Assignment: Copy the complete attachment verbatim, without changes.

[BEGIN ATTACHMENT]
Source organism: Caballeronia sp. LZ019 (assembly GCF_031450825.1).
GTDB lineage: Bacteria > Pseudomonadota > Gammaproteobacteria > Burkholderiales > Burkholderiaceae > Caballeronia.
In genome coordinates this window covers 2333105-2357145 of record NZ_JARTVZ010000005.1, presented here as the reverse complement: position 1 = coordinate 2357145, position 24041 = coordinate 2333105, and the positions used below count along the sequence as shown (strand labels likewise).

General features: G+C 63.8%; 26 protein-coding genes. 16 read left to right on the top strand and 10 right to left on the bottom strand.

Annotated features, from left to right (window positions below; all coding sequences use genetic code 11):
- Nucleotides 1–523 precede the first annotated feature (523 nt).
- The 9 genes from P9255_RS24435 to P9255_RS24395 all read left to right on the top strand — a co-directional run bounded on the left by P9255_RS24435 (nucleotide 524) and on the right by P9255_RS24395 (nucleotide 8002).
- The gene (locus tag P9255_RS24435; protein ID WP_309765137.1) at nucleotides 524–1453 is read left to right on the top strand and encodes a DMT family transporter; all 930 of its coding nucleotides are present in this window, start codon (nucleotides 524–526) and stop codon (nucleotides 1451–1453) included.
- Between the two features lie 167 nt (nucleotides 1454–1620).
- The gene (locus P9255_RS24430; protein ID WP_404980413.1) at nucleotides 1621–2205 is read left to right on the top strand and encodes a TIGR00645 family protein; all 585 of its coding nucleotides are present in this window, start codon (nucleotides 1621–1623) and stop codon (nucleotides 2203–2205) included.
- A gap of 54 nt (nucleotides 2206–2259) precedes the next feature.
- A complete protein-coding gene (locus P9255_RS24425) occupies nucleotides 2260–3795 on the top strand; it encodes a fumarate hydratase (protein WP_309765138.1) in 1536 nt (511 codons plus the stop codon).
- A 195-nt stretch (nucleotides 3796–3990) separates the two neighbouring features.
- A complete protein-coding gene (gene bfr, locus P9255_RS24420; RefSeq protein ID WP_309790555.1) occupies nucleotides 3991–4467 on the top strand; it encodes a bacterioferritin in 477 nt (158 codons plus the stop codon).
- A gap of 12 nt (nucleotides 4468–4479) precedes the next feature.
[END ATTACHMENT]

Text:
Source organism: Caballeronia sp. LZ019 (assembly GCF_031450825.1).
GTDB lineage: Bacteria > Pseudomonadota > Gammaproteobacteria > Burkholderiales > Burkholderiaceae > Caballeronia.
In genome coordinates this window covers 2333105-2357145 of record NZ_JARTVZ010000005.1, presented here as the reverse complement: position 1 = coordinate 2357145, position 24041 = coordinate 2333105, and the positions used below count along the sequence as shown (strand labels likewise).

General features: G+C 63.8%; 26 protein-coding genes. 16 read left to right on the top strand and 10 right to left on the bottom strand.

Annotated features, from left to right (window positions below; all coding sequences use genetic code 11):
- Nucleotides 1–523 precede the first annotated feature (523 nt).
- The 9 genes from P9255_RS24435 to P9255_RS24395 all read left to right on the top strand — a co-directional run bounded on the left by P9255_RS24435 (nucleotide 524) and on the right by P9255_RS24395 (nucleotide 8002).
- The gene (locus tag P9255_RS24435; protein ID WP_309765137.1) at nucleotides 524–1453 is read left to right on the top strand and encodes a DMT family transporter; all 930 of its coding nucleotides are present in this window, start codon (nucleotides 524–526) and stop codon (nucleotides 1451–1453) included.
- Between the two features lie 167 nt (nucleotides 1454–1620).
- The gene (locus P9255_RS24430; protein ID WP_404980413.1) at nucleotides 1621–2205 is read left to right on the top strand and encodes a TIGR00645 family protein; all 585 of its coding nucleotides are present in this window, start codon (nucleotides 1621–1623) and stop codon (nucleotides 2203–2205) included.
- A gap of 54 nt (nucleotides 2206–2259) precedes the next feature.
- A complete protein-coding gene (locus P9255_RS24425) occupies nucleotides 2260–3795 on the top strand; it encodes a fumarate hydratase (protein WP_309765138.1) in 1536 nt (511 codons plus the stop codon).
- A 195-nt stretch (nucleotides 3796–3990) separates the two neighbouring features.
- A complete protein-coding gene (gene bfr, locus P9255_RS24420; RefSeq protein ID WP_309790555.1) occupies nucleotides 3991–4467 on the top strand; it encodes a bacterioferritin in 477 nt (158 codons plus the stop codon).
- A gap of 12 nt (nucleotides 4468–4479) precedes the next feature.